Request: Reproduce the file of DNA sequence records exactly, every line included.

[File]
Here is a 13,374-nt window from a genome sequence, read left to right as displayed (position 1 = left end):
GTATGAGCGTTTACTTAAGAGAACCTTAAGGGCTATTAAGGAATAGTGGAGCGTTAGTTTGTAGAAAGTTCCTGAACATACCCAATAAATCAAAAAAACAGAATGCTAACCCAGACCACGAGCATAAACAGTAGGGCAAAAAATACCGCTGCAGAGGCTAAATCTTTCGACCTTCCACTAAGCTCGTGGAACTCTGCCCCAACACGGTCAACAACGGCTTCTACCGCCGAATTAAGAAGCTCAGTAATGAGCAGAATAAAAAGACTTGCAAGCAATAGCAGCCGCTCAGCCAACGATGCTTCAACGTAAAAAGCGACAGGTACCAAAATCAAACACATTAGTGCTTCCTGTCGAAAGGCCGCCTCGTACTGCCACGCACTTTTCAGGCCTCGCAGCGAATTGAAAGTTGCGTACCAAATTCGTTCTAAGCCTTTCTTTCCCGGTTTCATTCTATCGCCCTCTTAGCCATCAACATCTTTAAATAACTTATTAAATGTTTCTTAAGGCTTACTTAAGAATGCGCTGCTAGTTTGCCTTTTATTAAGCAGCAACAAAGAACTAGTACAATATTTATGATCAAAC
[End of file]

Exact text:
Here is a 13,374-nt window from a genome sequence, read left to right as displayed (position 1 = left end):
GTATGAGCGTTTACTTAAGAGAACCTTAAGGGCTATTAAGGAATAGTGGAGCGTTAGTTTGTAGAAAGTTCCTGAACATACCCAATAAATCAAAAAAACAGAATGCTAACCCAGACCACGAGCATAAACAGTAGGGCAAAAAATACCGCTGCAGAGGCTAAATCTTTCGACCTTCCACTAAGCTCGTGGAACTCTGCCCCAACACGGTCAACAACGGCTTCTACCGCCGAATTAAGAAGCTCAGTAATGAGCAGAATAAAAAGACTTGCAAGCAATAGCAGCCGCTCAGCCAACGATGCTTCAACGTAAAAAGCGACAGGTACCAAAATCAAACACATTAGTGCTTCCTGTCGAAAGGCCGCCTCGTACTGCCACGCACTTTTCAGGCCTCGCAGCGAATTGAAAGTTGCGTACCAAATTCGTTCTAAGCCTTTCTTTCCCGGTTTCATTCTATCGCCCTCTTAGCCATCAACATCTTTAAATAACTTATTAAATGTTTCTTAAGGCTTACTTAAGAATGCGCTGCTAGTTTGCCTTTTATTAAGCAGCAACAAAGAACTAGTACAATATTTATGATCAAAC